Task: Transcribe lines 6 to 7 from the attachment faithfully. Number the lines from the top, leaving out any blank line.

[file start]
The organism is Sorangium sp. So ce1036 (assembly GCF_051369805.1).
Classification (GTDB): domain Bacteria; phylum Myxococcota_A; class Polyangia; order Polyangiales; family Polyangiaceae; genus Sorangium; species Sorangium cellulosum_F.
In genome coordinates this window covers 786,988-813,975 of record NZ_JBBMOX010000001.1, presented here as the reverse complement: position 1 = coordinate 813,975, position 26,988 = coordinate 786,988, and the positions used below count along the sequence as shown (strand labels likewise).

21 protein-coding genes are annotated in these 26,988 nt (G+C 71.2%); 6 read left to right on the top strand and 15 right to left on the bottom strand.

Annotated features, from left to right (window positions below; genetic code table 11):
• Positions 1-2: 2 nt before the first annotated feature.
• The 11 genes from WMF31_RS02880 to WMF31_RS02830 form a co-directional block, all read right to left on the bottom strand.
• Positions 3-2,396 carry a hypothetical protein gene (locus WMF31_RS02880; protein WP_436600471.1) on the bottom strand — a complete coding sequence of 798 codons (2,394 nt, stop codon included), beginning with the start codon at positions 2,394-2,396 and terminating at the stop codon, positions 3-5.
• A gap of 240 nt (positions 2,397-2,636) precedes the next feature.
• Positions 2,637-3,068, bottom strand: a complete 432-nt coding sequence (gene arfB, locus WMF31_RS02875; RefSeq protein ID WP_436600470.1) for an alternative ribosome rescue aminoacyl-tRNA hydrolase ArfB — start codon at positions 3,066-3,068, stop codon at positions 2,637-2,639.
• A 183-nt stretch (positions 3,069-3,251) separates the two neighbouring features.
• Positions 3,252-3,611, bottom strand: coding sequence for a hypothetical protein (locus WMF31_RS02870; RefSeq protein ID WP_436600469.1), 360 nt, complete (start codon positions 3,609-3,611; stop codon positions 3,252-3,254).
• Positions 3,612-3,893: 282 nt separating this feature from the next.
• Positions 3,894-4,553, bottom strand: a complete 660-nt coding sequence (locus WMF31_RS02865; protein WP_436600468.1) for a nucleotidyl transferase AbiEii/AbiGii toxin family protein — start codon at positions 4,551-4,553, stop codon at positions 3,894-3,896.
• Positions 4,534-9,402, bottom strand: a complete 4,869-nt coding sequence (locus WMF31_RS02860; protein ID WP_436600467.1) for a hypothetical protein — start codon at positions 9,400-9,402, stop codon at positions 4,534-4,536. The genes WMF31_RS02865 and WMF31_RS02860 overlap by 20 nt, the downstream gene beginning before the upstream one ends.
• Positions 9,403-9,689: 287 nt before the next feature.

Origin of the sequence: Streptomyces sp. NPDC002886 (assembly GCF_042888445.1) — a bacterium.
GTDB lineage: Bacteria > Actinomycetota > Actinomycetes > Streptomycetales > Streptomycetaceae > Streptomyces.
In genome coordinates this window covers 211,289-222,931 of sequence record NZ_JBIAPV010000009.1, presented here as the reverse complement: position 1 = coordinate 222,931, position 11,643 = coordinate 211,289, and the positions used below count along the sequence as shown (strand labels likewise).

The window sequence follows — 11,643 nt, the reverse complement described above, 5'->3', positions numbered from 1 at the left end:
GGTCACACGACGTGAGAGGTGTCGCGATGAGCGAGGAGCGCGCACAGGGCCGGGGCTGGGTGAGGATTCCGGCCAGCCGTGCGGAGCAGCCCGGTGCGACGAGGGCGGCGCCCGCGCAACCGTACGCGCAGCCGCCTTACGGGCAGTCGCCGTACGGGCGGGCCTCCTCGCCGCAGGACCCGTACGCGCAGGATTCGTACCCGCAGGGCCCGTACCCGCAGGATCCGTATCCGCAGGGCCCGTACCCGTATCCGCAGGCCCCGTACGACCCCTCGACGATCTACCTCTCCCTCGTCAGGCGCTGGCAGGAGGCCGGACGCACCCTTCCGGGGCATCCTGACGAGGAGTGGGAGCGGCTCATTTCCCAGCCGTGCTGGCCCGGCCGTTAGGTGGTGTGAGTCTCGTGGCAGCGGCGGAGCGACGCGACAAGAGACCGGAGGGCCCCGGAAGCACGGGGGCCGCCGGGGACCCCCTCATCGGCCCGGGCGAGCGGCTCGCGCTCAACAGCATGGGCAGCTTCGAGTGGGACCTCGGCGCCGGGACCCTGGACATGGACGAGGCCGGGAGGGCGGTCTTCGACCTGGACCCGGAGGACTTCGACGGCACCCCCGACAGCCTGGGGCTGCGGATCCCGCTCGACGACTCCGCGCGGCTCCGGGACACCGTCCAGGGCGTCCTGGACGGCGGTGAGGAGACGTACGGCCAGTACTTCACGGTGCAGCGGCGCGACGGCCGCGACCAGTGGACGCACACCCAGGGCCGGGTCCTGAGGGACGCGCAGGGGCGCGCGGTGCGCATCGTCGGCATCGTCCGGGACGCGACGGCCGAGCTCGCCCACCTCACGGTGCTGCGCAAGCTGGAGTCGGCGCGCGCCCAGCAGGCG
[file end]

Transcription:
• Positions 1-2: 2 nt before the first annotated feature.
• The 11 genes from WMF31_RS02880 to WMF31_RS02830 form a co-directional block, all read right to left on the bottom strand.